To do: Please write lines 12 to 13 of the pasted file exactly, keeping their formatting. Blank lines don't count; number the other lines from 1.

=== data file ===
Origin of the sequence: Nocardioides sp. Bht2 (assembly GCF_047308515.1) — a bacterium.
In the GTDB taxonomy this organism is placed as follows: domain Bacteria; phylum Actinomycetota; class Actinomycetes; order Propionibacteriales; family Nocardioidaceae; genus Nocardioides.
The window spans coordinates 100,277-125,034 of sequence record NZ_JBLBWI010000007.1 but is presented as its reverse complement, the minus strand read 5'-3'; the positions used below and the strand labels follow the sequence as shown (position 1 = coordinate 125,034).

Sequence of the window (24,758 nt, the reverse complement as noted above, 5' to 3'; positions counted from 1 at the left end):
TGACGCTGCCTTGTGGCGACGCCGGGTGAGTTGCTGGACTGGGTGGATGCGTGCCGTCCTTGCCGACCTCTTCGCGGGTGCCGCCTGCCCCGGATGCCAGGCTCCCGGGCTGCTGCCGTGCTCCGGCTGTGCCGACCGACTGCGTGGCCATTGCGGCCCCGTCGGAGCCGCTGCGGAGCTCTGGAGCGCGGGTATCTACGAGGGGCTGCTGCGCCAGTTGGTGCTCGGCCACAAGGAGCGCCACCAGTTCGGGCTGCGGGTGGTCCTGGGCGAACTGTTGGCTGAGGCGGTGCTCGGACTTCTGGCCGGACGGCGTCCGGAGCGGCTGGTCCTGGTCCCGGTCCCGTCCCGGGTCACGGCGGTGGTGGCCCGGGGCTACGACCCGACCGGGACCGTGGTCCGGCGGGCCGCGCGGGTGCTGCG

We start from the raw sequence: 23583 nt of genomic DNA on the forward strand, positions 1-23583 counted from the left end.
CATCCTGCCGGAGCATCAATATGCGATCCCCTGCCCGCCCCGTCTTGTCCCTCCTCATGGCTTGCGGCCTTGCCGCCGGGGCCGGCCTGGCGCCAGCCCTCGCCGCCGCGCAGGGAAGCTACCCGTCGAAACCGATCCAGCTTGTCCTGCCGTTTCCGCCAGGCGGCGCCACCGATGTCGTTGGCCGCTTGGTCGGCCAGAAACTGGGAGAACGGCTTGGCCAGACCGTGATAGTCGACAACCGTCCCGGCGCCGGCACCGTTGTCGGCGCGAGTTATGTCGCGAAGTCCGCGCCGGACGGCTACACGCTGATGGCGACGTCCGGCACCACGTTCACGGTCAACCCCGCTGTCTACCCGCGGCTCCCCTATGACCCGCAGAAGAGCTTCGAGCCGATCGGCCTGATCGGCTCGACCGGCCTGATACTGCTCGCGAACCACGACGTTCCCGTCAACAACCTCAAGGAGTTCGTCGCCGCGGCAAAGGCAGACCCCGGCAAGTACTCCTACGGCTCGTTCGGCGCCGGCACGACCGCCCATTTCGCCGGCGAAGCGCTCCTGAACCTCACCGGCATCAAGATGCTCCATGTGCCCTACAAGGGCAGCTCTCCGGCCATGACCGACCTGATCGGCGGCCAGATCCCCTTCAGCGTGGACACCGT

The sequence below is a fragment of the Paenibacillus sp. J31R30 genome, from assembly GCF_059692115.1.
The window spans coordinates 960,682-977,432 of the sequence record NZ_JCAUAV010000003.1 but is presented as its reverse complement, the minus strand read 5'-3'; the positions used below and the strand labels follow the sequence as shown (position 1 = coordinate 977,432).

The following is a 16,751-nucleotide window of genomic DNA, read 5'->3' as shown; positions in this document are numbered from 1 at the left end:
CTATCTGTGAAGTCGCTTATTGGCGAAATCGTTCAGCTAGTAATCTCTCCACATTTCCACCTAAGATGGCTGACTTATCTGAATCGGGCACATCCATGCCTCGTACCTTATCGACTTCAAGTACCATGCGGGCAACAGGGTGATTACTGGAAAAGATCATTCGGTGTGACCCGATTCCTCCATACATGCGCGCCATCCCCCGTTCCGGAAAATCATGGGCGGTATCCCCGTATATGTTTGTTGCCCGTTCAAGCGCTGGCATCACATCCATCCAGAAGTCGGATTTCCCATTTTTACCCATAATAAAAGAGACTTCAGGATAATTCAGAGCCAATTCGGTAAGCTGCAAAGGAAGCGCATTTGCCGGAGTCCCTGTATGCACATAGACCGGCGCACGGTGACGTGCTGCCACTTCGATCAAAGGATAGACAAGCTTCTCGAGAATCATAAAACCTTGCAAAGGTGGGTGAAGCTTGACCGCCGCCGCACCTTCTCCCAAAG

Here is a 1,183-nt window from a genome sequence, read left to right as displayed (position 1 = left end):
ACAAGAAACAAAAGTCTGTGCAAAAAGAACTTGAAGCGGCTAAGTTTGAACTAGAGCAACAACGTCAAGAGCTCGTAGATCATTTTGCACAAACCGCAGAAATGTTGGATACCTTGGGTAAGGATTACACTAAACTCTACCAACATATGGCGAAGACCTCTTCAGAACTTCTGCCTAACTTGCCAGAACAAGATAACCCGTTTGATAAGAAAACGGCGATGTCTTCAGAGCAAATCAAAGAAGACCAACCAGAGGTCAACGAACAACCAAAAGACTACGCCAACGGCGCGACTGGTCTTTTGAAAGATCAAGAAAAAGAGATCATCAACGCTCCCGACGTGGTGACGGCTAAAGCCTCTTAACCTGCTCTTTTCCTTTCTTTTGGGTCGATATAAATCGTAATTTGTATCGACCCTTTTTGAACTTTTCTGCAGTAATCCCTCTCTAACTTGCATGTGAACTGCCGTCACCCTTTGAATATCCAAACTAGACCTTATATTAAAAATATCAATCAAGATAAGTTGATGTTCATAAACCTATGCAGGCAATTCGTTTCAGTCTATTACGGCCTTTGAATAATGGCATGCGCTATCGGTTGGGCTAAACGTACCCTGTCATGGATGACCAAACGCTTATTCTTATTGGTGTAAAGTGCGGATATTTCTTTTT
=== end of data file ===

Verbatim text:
Here is a 1,183-nt window from a genome sequence, read left to right as displayed (position 1 = left end):
ACAAGAAACAAAAGTCTGTGCAAAAAGAACTTGAAGCGGCTAAGTTTGAACTAGAGCAACAACGTCAAGAGCTCGTAGATCATTTTGCACAAACCGCAGAAATGTTGGATACCTTGGGTAAGGATTACACTAAACTCTACCAACATATGGCGAAGACCTCTTCAGAACTTCTGCCTAACTTGCCAGAACAAGATAACCCGTTTGATAAGAAAACGGCGATGTCTTCAGAGCAAATCAAAGAAGACCAACCAGAGGTCAACGAACAACCAAAAGACTACGCCAACGGCGCGACTGGTCTTTTGAAAGATCAAGAAAAAGAGATCATCAACGCTCCCGACGTGGTGACGGCTAAAGCCTCTTAACCTGCTCTTTTCCTTTCTTTTGGGTCGATATAAATCGTAATTTGTATCGACCCTTTTTGAACTTTTCTGCAGTAATCCCTCTCTAACTTGCATGTGAACTGCCGTCACCCTTTGAATATCCAAACTAGACCTTATATTAAAAATATCAATCAAGATAAGTTGATGTTCATAAACCTATGCAGGCAATTCGTTTCAGTCTATTACGGCCTTTGAATAATGGCATGCGCTATCGGTTGGGCTAAACGTACCCTGTCATGGATGACCAAACGCTTATTCTTATTGGTGTAAAGTGCGGATATTTCTTTTT